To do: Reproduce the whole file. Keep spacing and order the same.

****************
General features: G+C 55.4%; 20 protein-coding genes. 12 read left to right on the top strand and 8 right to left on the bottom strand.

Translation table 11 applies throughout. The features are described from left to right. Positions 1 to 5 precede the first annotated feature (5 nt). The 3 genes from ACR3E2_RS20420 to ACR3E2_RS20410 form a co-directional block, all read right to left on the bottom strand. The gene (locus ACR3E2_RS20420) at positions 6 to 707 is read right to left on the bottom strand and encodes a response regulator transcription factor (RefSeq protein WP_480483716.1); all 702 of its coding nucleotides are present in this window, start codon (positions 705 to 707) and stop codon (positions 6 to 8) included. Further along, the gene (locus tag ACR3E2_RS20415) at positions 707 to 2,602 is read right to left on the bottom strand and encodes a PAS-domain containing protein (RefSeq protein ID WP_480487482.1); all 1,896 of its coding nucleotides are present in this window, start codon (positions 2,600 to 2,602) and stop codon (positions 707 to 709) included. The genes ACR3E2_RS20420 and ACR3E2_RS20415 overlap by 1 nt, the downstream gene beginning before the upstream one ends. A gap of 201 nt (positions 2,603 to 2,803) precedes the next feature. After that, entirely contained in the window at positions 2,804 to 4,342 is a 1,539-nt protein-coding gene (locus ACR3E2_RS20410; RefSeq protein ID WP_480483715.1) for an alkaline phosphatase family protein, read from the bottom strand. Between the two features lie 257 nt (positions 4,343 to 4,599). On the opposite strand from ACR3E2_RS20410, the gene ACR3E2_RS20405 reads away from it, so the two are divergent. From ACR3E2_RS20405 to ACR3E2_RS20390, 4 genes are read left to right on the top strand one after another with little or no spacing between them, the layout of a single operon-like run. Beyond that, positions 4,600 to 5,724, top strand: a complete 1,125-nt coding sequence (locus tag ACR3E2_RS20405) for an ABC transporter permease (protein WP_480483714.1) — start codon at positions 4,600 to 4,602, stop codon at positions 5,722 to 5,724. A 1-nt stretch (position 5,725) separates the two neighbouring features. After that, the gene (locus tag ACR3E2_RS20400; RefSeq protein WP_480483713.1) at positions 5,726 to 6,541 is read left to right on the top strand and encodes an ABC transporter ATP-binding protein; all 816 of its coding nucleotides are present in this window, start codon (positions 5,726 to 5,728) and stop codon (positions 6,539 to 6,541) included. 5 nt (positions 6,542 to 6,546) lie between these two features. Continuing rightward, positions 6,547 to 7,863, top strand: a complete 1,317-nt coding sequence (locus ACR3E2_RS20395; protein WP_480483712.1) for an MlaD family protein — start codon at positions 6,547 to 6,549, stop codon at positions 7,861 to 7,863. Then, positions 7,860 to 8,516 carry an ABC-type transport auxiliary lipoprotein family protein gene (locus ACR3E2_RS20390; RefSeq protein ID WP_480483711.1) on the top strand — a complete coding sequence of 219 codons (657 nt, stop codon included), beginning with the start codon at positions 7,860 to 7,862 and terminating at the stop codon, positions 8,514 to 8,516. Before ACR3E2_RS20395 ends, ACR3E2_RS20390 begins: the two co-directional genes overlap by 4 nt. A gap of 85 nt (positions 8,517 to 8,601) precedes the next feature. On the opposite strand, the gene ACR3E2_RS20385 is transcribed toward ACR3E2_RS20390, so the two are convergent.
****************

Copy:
General features: G+C 55.4%; 20 protein-coding genes. 12 read left to right on the top strand and 8 right to left on the bottom strand.

Translation table 11 applies throughout. The features are described from left to right. Positions 1 to 5 precede the first annotated feature (5 nt). The 3 genes from ACR3E2_RS20420 to ACR3E2_RS20410 form a co-directional block, all read right to left on the bottom strand. The gene (locus ACR3E2_RS20420) at positions 6 to 707 is read right to left on the bottom strand and encodes a response regulator transcription factor (RefSeq protein WP_480483716.1); all 702 of its coding nucleotides are present in this window, start codon (positions 705 to 707) and stop codon (positions 6 to 8) included. Further along, the gene (locus tag ACR3E2_RS20415) at positions 707 to 2,602 is read right to left on the bottom strand and encodes a PAS-domain containing protein (RefSeq protein ID WP_480487482.1); all 1,896 of its coding nucleotides are present in this window, start codon (positions 2,600 to 2,602) and stop codon (positions 707 to 709) included. The genes ACR3E2_RS20420 and ACR3E2_RS20415 overlap by 1 nt, the downstream gene beginning before the upstream one ends. A gap of 201 nt (positions 2,603 to 2,803) precedes the next feature. After that, entirely contained in the window at positions 2,804 to 4,342 is a 1,539-nt protein-coding gene (locus ACR3E2_RS20410; RefSeq protein ID WP_480483715.1) for an alkaline phosphatase family protein, read from the bottom strand. Between the two features lie 257 nt (positions 4,343 to 4,599). On the opposite strand from ACR3E2_RS20410, the gene ACR3E2_RS20405 reads away from it, so the two are divergent. From ACR3E2_RS20405 to ACR3E2_RS20390, 4 genes are read left to right on the top strand one after another with little or no spacing between them, the layout of a single operon-like run. Beyond that, positions 4,600 to 5,724, top strand: a complete 1,125-nt coding sequence (locus tag ACR3E2_RS20405) for an ABC transporter permease (protein WP_480483714.1) — start codon at positions 4,600 to 4,602, stop codon at positions 5,722 to 5,724. A 1-nt stretch (position 5,725) separates the two neighbouring features. After that, the gene (locus tag ACR3E2_RS20400; RefSeq protein WP_480483713.1) at positions 5,726 to 6,541 is read left to right on the top strand and encodes an ABC transporter ATP-binding protein; all 816 of its coding nucleotides are present in this window, start codon (positions 5,726 to 5,728) and stop codon (positions 6,539 to 6,541) included. 5 nt (positions 6,542 to 6,546) lie between these two features. Continuing rightward, positions 6,547 to 7,863, top strand: a complete 1,317-nt coding sequence (locus ACR3E2_RS20395; protein WP_480483712.1) for an MlaD family protein — start codon at positions 6,547 to 6,549, stop codon at positions 7,861 to 7,863. Then, positions 7,860 to 8,516 carry an ABC-type transport auxiliary lipoprotein family protein gene (locus ACR3E2_RS20390; RefSeq protein ID WP_480483711.1) on the top strand — a complete coding sequence of 219 codons (657 nt, stop codon included), beginning with the start codon at positions 7,860 to 7,862 and terminating at the stop codon, positions 8,514 to 8,516. Before ACR3E2_RS20395 ends, ACR3E2_RS20390 begins: the two co-directional genes overlap by 4 nt. A gap of 85 nt (positions 8,517 to 8,601) precedes the next feature. On the opposite strand, the gene ACR3E2_RS20385 is transcribed toward ACR3E2_RS20390, so the two are convergent.